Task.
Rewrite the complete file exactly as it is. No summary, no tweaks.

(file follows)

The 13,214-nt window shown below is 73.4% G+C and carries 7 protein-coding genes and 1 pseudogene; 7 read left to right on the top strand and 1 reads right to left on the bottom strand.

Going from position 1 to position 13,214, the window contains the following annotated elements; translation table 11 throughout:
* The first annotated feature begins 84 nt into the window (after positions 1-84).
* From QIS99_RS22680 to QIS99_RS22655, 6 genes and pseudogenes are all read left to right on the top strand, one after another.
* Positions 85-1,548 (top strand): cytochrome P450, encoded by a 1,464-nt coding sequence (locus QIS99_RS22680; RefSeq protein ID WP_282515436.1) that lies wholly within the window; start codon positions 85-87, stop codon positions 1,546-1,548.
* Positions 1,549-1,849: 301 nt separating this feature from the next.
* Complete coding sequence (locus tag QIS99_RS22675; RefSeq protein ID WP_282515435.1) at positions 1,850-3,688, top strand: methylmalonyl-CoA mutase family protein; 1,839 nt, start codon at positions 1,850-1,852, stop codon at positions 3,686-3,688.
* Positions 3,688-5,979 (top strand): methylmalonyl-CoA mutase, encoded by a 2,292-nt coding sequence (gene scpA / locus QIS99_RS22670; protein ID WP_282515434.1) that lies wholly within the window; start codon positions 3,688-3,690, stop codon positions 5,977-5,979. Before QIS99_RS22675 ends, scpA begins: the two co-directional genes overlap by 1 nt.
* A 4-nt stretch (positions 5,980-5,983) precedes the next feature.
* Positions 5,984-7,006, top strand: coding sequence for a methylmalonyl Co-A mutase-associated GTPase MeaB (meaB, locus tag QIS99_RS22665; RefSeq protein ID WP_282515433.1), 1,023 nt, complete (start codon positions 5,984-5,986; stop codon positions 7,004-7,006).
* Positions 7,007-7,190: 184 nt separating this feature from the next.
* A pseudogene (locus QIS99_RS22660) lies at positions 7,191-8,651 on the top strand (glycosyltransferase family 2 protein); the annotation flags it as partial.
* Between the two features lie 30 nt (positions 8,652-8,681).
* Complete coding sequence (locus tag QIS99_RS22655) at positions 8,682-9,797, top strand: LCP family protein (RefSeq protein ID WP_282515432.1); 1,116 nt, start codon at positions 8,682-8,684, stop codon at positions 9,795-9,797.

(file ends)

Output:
The 13,214-nt window shown below is 73.4% G+C and carries 7 protein-coding genes and 1 pseudogene; 7 read left to right on the top strand and 1 reads right to left on the bottom strand.

Going from position 1 to position 13,214, the window contains the following annotated elements; translation table 11 throughout:
* The first annotated feature begins 84 nt into the window (after positions 1-84).
* From QIS99_RS22680 to QIS99_RS22655, 6 genes and pseudogenes are all read left to right on the top strand, one after another.
* Positions 85-1,548 (top strand): cytochrome P450, encoded by a 1,464-nt coding sequence (locus QIS99_RS22680; RefSeq protein ID WP_282515436.1) that lies wholly within the window; start codon positions 85-87, stop codon positions 1,546-1,548.
* Positions 1,549-1,849: 301 nt separating this feature from the next.
* Complete coding sequence (locus tag QIS99_RS22675; RefSeq protein ID WP_282515435.1) at positions 1,850-3,688, top strand: methylmalonyl-CoA mutase family protein; 1,839 nt, start codon at positions 1,850-1,852, stop codon at positions 3,686-3,688.
* Positions 3,688-5,979 (top strand): methylmalonyl-CoA mutase, encoded by a 2,292-nt coding sequence (gene scpA / locus QIS99_RS22670; protein ID WP_282515434.1) that lies wholly within the window; start codon positions 3,688-3,690, stop codon positions 5,977-5,979. Before QIS99_RS22675 ends, scpA begins: the two co-directional genes overlap by 1 nt.
* A 4-nt stretch (positions 5,980-5,983) precedes the next feature.
* Positions 5,984-7,006, top strand: coding sequence for a methylmalonyl Co-A mutase-associated GTPase MeaB (meaB, locus tag QIS99_RS22665; RefSeq protein ID WP_282515433.1), 1,023 nt, complete (start codon positions 5,984-5,986; stop codon positions 7,004-7,006).
* Positions 7,007-7,190: 184 nt separating this feature from the next.
* A pseudogene (locus QIS99_RS22660) lies at positions 7,191-8,651 on the top strand (glycosyltransferase family 2 protein); the annotation flags it as partial.
* Between the two features lie 30 nt (positions 8,652-8,681).
* Complete coding sequence (locus tag QIS99_RS22655) at positions 8,682-9,797, top strand: LCP family protein (RefSeq protein ID WP_282515432.1); 1,116 nt, start codon at positions 8,682-8,684, stop codon at positions 9,795-9,797.